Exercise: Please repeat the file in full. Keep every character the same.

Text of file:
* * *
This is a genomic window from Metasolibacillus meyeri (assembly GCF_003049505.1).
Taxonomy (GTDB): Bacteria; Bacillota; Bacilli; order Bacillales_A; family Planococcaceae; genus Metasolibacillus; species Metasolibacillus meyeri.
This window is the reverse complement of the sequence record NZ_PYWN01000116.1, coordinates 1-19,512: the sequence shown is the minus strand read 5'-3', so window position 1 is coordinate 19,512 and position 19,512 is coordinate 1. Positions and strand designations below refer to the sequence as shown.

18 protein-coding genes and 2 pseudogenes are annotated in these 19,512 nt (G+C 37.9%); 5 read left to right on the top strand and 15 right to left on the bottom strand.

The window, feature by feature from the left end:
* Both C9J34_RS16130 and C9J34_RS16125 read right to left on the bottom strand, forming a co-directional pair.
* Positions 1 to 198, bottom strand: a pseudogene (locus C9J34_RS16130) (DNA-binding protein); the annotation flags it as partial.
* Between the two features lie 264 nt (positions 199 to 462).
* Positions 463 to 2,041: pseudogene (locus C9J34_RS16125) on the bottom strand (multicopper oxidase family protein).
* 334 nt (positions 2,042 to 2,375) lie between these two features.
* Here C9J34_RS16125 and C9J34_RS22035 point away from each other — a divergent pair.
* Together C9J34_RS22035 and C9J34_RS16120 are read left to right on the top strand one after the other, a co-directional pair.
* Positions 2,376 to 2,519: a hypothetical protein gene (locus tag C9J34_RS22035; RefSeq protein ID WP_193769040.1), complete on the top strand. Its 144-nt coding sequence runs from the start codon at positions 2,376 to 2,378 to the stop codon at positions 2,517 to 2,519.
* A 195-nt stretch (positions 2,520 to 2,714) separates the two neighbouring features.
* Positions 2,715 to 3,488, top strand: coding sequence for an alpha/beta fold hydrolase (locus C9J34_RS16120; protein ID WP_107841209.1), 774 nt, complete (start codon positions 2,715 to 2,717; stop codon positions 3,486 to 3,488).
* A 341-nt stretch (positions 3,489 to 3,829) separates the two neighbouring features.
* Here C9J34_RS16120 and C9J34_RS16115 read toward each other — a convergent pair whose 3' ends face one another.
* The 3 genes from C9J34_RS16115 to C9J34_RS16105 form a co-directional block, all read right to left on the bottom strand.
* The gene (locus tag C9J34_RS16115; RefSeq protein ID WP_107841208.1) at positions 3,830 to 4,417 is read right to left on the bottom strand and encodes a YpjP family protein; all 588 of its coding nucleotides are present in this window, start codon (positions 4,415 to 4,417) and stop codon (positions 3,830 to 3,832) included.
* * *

This is a genomic window from Metasolibacillus meyeri (assembly GCF_003049505.1).
Taxonomy (GTDB): Bacteria; Bacillota; Bacilli; order Bacillales_A; family Planococcaceae; genus Metasolibacillus; species Metasolibacillus meyeri.
This window is the reverse complement of the sequence record NZ_PYWN01000116.1, coordinates 1-19,512: the sequence shown is the minus strand read 5'-3', so window position 1 is coordinate 19,512 and position 19,512 is coordinate 1. Positions and strand designations below refer to the sequence as shown.

18 protein-coding genes and 2 pseudogenes are annotated in these 19,512 nt (G+C 37.9%); 5 read left to right on the top strand and 15 right to left on the bottom strand.

The window, feature by feature from the left end:
* Both C9J34_RS16130 and C9J34_RS16125 read right to left on the bottom strand, forming a co-directional pair.
* Positions 1 to 198, bottom strand: a pseudogene (locus C9J34_RS16130) (DNA-binding protein); the annotation flags it as partial.
* Between the two features lie 264 nt (positions 199 to 462).
* Positions 463 to 2,041: pseudogene (locus C9J34_RS16125) on the bottom strand (multicopper oxidase family protein).
* 334 nt (positions 2,042 to 2,375) lie between these two features.
* Here C9J34_RS16125 and C9J34_RS22035 point away from each other — a divergent pair.
* Together C9J34_RS22035 and C9J34_RS16120 are read left to right on the top strand one after the other, a co-directional pair.
* Positions 2,376 to 2,519: a hypothetical protein gene (locus tag C9J34_RS22035; RefSeq protein ID WP_193769040.1), complete on the top strand. Its 144-nt coding sequence runs from the start codon at positions 2,376 to 2,378 to the stop codon at positions 2,517 to 2,519.
* A 195-nt stretch (positions 2,520 to 2,714) separates the two neighbouring features.
* Positions 2,715 to 3,488, top strand: coding sequence for an alpha/beta fold hydrolase (locus C9J34_RS16120; protein ID WP_107841209.1), 774 nt, complete (start codon positions 2,715 to 2,717; stop codon positions 3,486 to 3,488).
* A 341-nt stretch (positions 3,489 to 3,829) separates the two neighbouring features.
* Here C9J34_RS16120 and C9J34_RS16115 read toward each other — a convergent pair whose 3' ends face one another.
* The 3 genes from C9J34_RS16115 to C9J34_RS16105 form a co-directional block, all read right to left on the bottom strand.
* The gene (locus tag C9J34_RS16115; RefSeq protein ID WP_107841208.1) at positions 3,830 to 4,417 is read right to left on the bottom strand and encodes a YpjP family protein; all 588 of its coding nucleotides are present in this window, start codon (positions 4,415 to 4,417) and stop codon (positions 3,830 to 3,832) included.